Date Approved

6-29-2009

Date Posted

9-19-2013

Degree Type

Open Access Dissertation

Degree Name

Doctor of Philosophy (PhD)

Department

Psychology

Committee Member

Silvia von Kluge (chair)

Committee Member

Norman Gordon

Committee Member

Ellen Koch

Committee Member

Denise Reiling

Abstract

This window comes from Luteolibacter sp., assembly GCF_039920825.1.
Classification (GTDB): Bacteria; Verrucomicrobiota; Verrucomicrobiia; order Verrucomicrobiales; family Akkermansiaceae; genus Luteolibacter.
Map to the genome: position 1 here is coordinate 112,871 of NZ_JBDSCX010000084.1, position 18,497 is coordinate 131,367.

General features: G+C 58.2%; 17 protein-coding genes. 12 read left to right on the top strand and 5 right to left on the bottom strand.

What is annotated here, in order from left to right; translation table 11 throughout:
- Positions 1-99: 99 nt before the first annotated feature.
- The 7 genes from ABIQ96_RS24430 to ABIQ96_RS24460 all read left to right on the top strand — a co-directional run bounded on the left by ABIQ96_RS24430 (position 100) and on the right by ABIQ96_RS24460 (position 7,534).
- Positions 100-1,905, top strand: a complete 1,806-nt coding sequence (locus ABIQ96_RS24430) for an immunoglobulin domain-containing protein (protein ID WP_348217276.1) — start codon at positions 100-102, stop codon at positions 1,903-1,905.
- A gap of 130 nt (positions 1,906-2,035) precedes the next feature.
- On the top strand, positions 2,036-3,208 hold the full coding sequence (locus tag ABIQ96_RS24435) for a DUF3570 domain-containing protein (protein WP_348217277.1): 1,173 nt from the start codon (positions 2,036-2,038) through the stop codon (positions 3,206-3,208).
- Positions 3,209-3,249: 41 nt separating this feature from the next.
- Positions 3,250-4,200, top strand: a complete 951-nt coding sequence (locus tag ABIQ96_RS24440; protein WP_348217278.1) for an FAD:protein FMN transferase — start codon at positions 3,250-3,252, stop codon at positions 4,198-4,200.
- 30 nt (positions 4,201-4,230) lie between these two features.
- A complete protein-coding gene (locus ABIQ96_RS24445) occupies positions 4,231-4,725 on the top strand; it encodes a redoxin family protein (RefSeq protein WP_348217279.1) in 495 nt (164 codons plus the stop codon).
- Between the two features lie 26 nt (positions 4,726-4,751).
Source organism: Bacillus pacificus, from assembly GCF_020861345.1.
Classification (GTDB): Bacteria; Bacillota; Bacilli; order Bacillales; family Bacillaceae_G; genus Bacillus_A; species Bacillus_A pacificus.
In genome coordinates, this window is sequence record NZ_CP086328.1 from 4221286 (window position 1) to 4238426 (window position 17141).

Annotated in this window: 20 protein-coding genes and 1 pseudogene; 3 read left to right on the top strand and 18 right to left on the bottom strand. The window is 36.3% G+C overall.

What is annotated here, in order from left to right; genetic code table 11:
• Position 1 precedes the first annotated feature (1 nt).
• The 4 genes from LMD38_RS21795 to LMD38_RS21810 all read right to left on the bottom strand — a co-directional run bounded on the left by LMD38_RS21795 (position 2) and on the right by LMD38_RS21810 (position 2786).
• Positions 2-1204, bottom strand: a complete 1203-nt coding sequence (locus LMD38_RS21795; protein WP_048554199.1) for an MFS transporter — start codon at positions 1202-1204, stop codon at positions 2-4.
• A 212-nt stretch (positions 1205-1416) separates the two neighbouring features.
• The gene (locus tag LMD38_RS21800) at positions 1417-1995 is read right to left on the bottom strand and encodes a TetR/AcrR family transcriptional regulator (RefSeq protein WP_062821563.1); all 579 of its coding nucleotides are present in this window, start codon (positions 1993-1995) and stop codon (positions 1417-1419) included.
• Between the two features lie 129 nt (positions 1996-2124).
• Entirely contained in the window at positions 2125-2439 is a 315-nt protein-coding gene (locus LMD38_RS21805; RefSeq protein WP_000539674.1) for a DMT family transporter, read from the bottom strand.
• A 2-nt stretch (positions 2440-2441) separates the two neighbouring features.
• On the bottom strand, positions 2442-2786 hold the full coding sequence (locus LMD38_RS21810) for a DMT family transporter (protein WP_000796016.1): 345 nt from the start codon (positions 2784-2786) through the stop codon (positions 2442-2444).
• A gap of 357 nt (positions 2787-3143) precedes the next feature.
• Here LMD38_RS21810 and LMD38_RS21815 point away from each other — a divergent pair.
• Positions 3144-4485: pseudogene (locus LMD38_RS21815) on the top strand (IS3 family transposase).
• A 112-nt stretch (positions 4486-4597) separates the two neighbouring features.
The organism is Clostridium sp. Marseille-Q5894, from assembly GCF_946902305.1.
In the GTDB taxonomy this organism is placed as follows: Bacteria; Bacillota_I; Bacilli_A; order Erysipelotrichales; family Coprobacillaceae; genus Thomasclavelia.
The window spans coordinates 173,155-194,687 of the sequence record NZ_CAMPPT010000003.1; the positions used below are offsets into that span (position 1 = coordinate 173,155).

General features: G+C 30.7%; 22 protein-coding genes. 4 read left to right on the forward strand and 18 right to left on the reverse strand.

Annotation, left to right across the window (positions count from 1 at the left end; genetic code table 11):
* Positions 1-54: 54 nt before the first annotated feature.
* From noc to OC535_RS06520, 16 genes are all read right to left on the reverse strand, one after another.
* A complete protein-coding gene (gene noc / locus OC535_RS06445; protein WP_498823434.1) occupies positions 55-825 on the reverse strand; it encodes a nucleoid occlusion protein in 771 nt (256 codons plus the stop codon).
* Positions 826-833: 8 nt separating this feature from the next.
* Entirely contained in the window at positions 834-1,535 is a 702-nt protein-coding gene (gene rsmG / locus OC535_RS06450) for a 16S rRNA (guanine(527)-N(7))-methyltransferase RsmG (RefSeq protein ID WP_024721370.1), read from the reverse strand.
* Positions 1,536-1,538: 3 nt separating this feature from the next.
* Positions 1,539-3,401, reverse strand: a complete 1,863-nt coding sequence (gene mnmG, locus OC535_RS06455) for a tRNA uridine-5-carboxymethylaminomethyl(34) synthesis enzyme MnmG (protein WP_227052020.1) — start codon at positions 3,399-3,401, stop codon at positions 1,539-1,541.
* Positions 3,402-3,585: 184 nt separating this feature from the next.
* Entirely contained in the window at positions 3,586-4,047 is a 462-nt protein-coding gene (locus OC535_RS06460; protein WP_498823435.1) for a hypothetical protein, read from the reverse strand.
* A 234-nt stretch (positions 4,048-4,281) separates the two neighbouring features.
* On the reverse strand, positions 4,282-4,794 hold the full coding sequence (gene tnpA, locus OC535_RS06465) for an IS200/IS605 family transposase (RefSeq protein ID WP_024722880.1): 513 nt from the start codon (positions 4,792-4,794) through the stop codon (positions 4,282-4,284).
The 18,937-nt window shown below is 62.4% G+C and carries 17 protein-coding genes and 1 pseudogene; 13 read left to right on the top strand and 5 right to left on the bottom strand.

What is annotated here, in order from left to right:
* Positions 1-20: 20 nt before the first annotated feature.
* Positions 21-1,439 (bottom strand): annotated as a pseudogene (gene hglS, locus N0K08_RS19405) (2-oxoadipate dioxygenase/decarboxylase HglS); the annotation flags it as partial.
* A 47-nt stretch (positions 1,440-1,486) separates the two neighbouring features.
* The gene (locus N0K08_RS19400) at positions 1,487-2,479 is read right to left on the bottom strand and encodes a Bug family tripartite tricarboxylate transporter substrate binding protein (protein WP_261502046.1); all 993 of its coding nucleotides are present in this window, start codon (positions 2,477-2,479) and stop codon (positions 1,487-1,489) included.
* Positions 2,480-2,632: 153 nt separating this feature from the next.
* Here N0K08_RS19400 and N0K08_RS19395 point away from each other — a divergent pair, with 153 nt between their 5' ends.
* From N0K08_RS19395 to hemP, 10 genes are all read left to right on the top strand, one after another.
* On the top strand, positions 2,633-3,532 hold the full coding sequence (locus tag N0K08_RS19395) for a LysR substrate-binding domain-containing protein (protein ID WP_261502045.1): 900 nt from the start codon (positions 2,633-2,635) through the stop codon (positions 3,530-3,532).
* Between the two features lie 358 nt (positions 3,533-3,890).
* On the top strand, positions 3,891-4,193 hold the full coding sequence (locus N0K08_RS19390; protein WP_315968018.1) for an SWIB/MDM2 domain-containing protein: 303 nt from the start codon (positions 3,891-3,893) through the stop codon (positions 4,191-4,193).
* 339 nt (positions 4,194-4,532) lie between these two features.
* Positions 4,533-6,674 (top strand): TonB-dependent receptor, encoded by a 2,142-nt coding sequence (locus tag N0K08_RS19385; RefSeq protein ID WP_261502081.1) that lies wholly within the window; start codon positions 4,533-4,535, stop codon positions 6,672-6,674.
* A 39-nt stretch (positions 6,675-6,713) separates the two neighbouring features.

The relatively low utilization of mental health care is a concern for psychology, as only 32% of individuals with a psychological disorder receive treatment (Andrews, Issakidis, & Carter, 2001). It is typically attitudinal rather than structural barriers that influence individuals when deciding to pursue treatment (Outram, Murphy, & Cockburn, 2004). This study utilized the theory of reasoned action as a model to test the relationship among variables hypothesized to contribute to the intention to seek therapy: public stigma, self-stigma, social support, self-efficacy, attitudes toward seeking therapy, and psychological distress. Both quantitative and qualitative methods were used to evaluate barriers to seeking therapy. Structural equation modeling was used to show that the theory of reasoned action provided a good fit to the data, as positive attitudes toward therapy was a stronger predictor of intentions to seek therapy than self-stigma. The statistical model that included all of the variables demonstrated that positive attitudes toward therapy and higher levels of social support were both direct predictors of higher intentions to seek therapy. In the qualitative interviews, the majority of barriers described by participants were attitudinal rather than structural. These individuals related experiences of shame, prejudice, and stigma related to seeking psychological treatment. However, participants described critically significant support and encouragement from their social network. Based on the results, recommendations are made for future studies and mental health advocacy efforts.

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